Animal licensing

Changes to the animal licensing laws

With effect from 1 October 2018, animal boarding businesses (including home boarders, doggy day care settings and crèches), dog breeders, premises selling animals as pets and those hiring out horses will be covered under a new single type of animal license. It will be known as an 'animal activity licence', with nationally-set licence conditions for businesses providing animal-related services.

Register of current animal licences

The full list of businesses that currently hold an animal activity licence in Salford can be found at public facing licensing register. The register shows the business name, address, the type of animal activity licence(s) held and the star rating awarded.

Businesses operating with any of these activities will need to comply with the new conditions, and will be assessed before the licence is granted to ensure they are being met.

Those businesses operating under current licences will be able to continue to do so until the expiry date of their licence i.e. 31 December 2018. From 1 October 2018, all applications to renew animal licences will be under the new legislation. 

The new licence conditions and guides to compliance can be found under the links on the right for each animal licensing activity. 

Please be aware that although this legislation came into effect on 1 October 2018, local authorities across the country have received limited guidance information from DEFRA. As such we are working as quickly as we can, trying to determine what the legal changes are and the practical implications to licence holders. We also need to put in place new inspection programme, which takes into account the new rating system (see below) and implement a new fee structure. 

I am not a business. Do I need an animal activity licence?

You may not think that what you are doing is classed as a ‘business’, you may believe that it is a hobby or a past time, but you could actually fall within the scope of the new licensing requirements and it’s best to check with Environmental Health. In general, if you make a profit or you earn any commission or fee from the activity then you are likely to require a licence. The government has issued further guidance on this matter and if you generate more than £1,000 of profit or trading income this will mean that you are classed as a business and will therefore require to be licensed. If Salford City Council believes that you are operating a business but you disagree, you will have to demonstrate by documentary evidence as to why this is the case. Further information can be found on the GOV.UK website and also within each DEFRA guidance document, the links to which can be found under each specific licence activity page.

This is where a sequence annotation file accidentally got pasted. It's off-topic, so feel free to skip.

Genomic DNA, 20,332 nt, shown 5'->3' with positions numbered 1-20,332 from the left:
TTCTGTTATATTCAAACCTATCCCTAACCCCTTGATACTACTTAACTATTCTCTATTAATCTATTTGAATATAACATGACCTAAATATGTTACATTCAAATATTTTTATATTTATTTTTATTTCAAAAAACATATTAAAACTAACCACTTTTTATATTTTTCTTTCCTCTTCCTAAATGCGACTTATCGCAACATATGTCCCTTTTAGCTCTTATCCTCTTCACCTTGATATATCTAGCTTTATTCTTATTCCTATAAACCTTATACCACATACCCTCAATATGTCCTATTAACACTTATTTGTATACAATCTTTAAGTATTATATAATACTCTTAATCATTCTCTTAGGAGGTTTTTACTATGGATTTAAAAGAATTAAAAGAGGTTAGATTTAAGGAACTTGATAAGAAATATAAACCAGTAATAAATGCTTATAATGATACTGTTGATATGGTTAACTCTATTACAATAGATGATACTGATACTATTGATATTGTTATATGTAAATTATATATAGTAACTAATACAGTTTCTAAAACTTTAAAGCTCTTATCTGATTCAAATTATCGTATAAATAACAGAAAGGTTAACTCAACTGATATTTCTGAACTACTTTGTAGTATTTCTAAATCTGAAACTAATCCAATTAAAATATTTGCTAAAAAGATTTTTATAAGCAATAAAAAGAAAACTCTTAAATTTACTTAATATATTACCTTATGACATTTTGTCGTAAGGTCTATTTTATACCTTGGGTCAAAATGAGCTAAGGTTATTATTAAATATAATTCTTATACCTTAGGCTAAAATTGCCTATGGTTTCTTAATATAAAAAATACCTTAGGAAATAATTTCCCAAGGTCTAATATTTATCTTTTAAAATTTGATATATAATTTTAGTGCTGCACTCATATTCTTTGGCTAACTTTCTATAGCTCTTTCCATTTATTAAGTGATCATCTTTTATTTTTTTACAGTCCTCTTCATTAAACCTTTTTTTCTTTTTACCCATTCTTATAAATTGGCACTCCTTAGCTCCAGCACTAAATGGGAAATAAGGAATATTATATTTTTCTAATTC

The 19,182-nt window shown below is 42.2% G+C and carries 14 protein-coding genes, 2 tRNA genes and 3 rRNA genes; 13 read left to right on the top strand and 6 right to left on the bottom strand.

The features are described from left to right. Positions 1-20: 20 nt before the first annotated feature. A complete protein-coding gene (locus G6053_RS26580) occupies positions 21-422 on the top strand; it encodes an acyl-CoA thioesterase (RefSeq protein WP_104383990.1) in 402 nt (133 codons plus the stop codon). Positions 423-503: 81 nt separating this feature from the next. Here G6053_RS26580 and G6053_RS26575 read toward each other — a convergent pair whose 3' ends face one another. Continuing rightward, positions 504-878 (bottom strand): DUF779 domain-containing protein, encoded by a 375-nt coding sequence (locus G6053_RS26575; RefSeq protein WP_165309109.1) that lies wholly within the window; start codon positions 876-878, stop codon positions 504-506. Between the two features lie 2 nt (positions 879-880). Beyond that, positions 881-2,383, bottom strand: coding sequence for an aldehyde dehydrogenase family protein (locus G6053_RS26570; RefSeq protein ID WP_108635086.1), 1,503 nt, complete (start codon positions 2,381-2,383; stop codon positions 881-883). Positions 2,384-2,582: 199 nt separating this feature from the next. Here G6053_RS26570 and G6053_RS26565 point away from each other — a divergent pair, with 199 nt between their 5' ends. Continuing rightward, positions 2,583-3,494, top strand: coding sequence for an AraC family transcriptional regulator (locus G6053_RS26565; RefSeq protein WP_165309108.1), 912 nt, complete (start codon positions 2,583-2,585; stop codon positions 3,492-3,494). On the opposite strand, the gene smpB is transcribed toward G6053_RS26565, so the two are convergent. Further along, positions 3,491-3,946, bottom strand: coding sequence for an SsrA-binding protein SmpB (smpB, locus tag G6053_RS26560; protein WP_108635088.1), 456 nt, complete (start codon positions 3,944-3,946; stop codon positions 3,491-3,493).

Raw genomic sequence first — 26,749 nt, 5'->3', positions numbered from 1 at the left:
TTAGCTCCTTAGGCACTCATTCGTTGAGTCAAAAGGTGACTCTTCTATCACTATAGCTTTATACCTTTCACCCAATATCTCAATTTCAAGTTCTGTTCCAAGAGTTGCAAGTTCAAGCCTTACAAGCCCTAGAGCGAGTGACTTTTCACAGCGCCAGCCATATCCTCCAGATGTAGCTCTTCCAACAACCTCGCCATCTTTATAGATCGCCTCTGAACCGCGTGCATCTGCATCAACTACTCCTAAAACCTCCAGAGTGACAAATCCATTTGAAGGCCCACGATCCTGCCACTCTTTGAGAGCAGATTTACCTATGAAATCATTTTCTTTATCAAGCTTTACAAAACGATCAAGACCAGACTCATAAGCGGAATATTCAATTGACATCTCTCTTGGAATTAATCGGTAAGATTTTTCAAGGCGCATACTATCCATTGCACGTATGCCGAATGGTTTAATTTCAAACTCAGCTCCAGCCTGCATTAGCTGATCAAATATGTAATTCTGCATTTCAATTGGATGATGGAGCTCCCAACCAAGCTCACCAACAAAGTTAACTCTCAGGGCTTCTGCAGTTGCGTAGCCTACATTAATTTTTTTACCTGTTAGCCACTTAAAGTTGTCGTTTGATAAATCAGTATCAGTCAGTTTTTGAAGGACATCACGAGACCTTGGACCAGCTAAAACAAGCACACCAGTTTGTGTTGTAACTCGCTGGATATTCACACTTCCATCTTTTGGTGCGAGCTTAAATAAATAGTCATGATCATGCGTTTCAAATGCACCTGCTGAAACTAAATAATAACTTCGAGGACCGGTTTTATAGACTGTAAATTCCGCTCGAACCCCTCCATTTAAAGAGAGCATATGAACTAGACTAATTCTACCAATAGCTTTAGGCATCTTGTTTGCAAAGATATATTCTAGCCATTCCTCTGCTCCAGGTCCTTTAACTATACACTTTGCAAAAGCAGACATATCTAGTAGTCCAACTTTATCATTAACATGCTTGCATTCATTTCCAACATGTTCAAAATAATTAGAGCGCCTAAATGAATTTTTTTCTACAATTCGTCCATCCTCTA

The application process

Existing licence holders will need to apply to their renew their licences under the new laws ten weeks before the renewal date. 

The new application forms can be found under the specific licence page. 

Once the application has been received, we will examine the information provided and determine if a Veterinary Officer is required to inspect the premises. Once the application has been processed an Environmental Health Officer will contact you to arrange an inspection. 


All premises will be inspected before the licence is granted. The inspector will be looking to make sure the applicant has the following:

  • a specialist knowledge in the species that they are caring for and a clear understanding of its needs and welfare. This would include the animals' mental and physical health, feeding and knowledge of environmental enrichment. The applicant should be able to demonstrate that they have researched and followed expert guidance in order to carry out their role.
  • Comprehensive records that contain all the information required by the conditions that apply to their particular activities.
  • An understanding of risks involved in caring for the animal, including an extensive risk assessment and written policies and procedures that are reviewed regularly. These documents should be available for the Inspector to examine.
  • Training procedures in place to make sure staff know what is expected of them, and clear evidence of good supervision of staff.

The premises itself will also be assessed so we can be sure the licence holder can meet the new laws relating to the physical environment in which the animals will be kept. 

Introduction of new ‘Star Rating Scheme’ 

The legislation introduces a requirement for animal activity licensed premises to be rated and issued with a star rating, ranging from one to five. The star rating is based on a combination of the businesses ability to comply with the animal welfare standards and risk, taking into account the past history of compliance. 

Businesses classed as ‘low’ risk can attain a maximum five stars, whereas premises classed as ‘high’ risk can attain a maximum of four stars.

Premises with lower star ratings

A premises with a lower star rating is not necessarily a premises to avoid as there are other factors that have to be considered, such as the length of time the licence holder has been operating. New businesses will be assessed as slightly higher risk simply because there is no history of good practice that can be considered.